By Pastor Kelly M. Smith Jr.
“I recently heard a woman say that she didn’t vote because she didn’t believe that we live in a democracy where her vote counted. What she doesn’t realize is that when she does not vote, she is working to assure that it is not a democracy. People should realize that when we abdicate our right and duty then we are allowing others to make decisions for us. And we then don’t have grounds to complain about what is happening.
But in reality it is not about not having grounds to complain. It is about choosing to engage in the process that WILL affect each of our lives. The least we can do is to try to make a difference, even if it is an uphill battle.
It is not just about national elections either. I was sitting on a plane recently and the woman next to me struck up a conversation which included some politics. Among the things she said was that we minimize the importance of state and local elections when that is where we really can have an impact. These are the places that decisions are made that address our daily lives. We can feel either the delight or the damage of the decisions state and local politicians make more so than what happens on the national level. I tend to agree with her. We need to be fully engaged in the civic responsibility so we can work to change our communities, our state and our nation into a place where people will be treated fairly, regardless of who they are. It is not just about the fact that people died for us to have the right. It is about being responsible adults and citizens of the United States.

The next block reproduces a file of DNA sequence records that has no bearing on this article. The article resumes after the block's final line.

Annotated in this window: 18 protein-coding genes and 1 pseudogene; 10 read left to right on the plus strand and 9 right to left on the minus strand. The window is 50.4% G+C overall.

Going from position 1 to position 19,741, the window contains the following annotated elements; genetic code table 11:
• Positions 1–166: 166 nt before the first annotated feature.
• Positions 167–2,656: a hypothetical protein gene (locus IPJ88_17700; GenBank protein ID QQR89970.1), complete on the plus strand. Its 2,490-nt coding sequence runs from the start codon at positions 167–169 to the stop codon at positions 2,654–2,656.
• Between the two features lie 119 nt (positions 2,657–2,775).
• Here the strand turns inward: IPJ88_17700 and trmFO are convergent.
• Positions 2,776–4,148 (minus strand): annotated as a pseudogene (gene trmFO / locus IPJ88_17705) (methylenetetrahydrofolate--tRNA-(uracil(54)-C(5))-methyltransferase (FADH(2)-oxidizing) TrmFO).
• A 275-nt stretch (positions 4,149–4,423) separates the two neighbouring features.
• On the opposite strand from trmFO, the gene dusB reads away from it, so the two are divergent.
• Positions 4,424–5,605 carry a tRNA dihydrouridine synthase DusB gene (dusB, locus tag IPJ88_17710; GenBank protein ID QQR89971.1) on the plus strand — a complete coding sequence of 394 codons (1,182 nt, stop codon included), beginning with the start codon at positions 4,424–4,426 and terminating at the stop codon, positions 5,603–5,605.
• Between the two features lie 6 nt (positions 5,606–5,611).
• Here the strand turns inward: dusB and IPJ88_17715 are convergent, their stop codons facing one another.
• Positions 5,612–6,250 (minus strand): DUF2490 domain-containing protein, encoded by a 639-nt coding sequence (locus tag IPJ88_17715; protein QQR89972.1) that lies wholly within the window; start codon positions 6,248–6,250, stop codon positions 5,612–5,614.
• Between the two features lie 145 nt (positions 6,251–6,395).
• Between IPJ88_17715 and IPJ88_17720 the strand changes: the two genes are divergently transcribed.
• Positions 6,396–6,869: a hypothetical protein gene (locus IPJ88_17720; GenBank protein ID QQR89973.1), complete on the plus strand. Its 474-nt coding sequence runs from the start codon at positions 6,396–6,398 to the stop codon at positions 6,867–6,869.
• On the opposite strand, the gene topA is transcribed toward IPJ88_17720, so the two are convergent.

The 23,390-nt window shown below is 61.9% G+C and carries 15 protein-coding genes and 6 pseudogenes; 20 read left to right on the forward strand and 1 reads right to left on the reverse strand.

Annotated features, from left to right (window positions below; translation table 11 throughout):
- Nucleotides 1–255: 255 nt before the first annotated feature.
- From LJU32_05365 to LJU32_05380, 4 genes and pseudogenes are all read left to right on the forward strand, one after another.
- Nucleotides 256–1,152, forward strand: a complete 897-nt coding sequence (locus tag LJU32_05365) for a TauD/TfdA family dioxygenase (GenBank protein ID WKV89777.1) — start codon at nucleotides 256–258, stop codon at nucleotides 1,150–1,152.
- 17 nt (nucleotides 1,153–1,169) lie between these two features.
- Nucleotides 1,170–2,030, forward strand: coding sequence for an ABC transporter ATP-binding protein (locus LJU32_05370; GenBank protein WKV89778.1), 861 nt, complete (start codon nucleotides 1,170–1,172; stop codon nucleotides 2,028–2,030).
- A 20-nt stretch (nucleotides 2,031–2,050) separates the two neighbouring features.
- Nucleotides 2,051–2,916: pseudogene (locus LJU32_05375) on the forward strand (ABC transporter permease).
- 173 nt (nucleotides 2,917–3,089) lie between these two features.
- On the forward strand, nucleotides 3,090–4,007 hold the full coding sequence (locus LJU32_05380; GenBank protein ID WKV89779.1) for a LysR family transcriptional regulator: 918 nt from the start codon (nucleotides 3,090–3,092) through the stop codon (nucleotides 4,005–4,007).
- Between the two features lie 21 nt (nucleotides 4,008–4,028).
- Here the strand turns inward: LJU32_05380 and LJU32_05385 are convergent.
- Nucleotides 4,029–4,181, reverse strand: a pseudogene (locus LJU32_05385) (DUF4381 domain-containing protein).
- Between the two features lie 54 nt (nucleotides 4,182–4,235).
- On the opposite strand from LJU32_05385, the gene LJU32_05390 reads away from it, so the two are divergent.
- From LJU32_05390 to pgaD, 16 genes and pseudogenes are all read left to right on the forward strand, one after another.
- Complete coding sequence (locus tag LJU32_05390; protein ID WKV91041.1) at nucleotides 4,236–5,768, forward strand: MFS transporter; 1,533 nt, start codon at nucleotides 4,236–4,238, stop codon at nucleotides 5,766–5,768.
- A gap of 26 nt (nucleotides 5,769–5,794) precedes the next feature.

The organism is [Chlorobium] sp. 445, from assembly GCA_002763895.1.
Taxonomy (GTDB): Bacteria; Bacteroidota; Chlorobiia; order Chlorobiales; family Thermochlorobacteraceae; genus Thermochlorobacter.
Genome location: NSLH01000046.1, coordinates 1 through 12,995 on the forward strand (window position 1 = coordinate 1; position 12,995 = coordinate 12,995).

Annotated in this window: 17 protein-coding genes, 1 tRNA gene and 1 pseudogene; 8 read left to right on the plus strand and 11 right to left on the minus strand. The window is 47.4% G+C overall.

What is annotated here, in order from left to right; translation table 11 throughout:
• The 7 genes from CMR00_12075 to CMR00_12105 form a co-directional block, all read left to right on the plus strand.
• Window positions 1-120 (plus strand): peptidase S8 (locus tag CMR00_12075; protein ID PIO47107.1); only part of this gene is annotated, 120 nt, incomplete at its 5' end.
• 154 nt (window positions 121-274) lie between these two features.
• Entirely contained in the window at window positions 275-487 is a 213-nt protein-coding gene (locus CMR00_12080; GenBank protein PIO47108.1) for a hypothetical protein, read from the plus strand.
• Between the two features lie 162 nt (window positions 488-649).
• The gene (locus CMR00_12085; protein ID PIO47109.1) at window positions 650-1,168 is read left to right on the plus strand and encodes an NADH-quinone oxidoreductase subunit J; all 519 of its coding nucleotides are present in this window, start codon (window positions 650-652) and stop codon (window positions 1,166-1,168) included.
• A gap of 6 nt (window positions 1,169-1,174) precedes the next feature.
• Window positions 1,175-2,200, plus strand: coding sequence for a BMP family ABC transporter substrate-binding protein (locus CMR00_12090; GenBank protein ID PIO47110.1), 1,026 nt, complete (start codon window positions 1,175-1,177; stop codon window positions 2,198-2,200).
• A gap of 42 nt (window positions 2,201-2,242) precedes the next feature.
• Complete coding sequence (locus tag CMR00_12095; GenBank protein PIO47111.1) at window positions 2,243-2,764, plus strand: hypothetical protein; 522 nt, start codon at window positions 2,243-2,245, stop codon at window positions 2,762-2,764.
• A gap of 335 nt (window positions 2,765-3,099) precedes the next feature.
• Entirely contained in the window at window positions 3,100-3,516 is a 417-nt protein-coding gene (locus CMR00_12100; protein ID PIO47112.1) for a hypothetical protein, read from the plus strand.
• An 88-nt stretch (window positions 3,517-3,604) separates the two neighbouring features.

Let us not let this election, or any election pass, without us participating in what is crucial to our present and our future’.